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Building DIY vacuum tubes

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I've been thinking about the best low power triode to build an audio pre-ampilfier with. After looking at the choices available on eBay I've become enamored with the WE 101D. I like the planar electrode configuration and it looks like an easy tube to build. The things that I'll redesign from the original will be the filament and the glass arbor mounting arrangement. The extra pins on the button pinch will make it much easier to mount and align the innards and make it more ridged and reliable.

I like directly heated cathodes so I'm going with thoriated tungsten as the emitter. The bulb will be of the straight wall variety instead of the tennis ball shape. From what I've read on the audio forums the WE 101D is still a highly regarded tube. We'll see how it all works out.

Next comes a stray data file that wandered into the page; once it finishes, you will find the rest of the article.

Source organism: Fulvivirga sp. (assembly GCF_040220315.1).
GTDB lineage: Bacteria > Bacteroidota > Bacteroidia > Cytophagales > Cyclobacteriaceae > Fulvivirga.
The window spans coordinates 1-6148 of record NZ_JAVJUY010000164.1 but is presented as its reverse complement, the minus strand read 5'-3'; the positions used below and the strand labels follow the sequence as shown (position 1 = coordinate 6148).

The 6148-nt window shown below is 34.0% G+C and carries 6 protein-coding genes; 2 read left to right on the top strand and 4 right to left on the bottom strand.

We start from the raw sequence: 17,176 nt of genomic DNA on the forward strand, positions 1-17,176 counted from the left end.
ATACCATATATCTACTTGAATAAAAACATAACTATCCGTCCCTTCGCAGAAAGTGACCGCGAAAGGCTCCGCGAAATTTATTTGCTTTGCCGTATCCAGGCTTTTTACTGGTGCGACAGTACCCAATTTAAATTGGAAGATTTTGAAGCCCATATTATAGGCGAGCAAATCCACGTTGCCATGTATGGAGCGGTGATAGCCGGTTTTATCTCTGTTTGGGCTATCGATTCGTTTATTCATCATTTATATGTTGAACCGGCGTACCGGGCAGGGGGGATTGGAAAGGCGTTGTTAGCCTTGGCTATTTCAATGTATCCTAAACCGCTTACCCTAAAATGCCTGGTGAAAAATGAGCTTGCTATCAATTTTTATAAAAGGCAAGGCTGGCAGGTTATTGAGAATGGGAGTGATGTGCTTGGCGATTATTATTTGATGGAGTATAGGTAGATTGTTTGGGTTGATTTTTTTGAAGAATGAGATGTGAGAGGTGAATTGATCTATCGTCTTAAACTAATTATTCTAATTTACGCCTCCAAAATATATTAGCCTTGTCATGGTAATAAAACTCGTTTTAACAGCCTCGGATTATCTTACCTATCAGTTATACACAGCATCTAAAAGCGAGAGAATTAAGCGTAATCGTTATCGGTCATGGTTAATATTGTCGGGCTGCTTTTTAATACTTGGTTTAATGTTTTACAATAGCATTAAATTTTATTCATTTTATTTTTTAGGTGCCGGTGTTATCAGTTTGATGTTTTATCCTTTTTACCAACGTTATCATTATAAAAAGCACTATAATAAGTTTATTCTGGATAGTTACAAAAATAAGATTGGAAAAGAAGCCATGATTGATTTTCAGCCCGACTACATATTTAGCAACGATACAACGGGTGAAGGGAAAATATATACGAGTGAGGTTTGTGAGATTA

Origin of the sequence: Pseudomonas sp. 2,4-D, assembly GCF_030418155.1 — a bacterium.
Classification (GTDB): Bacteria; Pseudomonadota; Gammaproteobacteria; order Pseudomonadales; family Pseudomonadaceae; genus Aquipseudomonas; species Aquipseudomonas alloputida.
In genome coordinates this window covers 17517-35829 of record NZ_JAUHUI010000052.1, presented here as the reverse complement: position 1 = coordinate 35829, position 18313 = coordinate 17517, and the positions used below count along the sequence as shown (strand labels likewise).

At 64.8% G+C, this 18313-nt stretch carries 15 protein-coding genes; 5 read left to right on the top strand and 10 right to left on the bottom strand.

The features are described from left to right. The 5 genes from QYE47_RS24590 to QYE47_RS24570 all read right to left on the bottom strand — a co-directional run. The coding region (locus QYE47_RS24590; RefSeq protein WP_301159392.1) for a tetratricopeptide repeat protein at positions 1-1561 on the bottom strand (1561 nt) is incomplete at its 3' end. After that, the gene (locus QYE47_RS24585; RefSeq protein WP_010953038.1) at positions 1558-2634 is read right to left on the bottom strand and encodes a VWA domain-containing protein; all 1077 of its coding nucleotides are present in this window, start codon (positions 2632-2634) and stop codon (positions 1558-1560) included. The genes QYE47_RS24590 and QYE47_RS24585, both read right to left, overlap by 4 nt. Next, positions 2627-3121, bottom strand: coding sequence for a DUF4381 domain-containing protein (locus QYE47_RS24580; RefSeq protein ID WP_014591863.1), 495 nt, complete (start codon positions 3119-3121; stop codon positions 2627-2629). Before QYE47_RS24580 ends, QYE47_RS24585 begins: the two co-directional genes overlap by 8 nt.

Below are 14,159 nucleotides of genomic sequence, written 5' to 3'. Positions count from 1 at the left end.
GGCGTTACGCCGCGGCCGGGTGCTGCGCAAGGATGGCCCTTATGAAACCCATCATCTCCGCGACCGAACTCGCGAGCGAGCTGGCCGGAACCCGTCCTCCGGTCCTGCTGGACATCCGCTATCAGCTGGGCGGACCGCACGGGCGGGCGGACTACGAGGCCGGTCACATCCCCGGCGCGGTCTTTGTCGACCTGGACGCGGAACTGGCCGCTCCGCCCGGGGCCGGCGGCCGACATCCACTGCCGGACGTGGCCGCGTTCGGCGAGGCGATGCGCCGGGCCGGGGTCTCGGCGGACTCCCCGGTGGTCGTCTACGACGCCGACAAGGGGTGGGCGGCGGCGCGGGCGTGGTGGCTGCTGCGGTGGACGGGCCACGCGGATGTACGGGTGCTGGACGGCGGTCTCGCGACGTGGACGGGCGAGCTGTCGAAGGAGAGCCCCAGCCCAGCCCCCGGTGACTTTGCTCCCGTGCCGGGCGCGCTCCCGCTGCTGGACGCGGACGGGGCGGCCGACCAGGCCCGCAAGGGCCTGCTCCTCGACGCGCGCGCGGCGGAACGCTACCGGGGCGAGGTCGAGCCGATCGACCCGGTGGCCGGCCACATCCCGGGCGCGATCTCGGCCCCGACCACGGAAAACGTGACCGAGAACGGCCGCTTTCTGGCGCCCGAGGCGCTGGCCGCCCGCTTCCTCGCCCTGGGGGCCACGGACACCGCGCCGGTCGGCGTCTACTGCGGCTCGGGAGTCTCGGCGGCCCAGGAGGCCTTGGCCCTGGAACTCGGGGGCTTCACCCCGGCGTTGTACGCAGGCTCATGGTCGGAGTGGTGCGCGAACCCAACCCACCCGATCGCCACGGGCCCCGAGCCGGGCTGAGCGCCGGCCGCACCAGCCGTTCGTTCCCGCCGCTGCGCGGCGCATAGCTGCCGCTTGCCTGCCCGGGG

tcmtech

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Do you have an ultra-high vacuum pump to suck your creation empty when you are done plus all the other highly specialized tooling and equipment required to manufacture a viable vacuum tube of any kind?

http://tubecrafter.com/tubecrafter_012.htm

If not then you are waisting your time.
 
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Thank you for the reply. Yes, I've collected enough tools to accomplish the task. I appreciate the warning, though. My wife says that I waste my time drinking too much beer. She also claims that my confidence far exceeds my capabilities. It seems that I'm always torn between the things I enjoy doing most. This makes it difficult to march a straight course.
 

KeepItSimpleStupid

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George. Cool. Although I have a lot of the skills. I don't have an interest nor the equipment. I can operate, troubleshoot and put together such equipment and I can do the vacuum seals. I can do minimal glass blowing with quartz and Pyrex. Quartz in nicer to work with. I used a Hydrogen Oxygen torch for purity purposes.
 

atferrari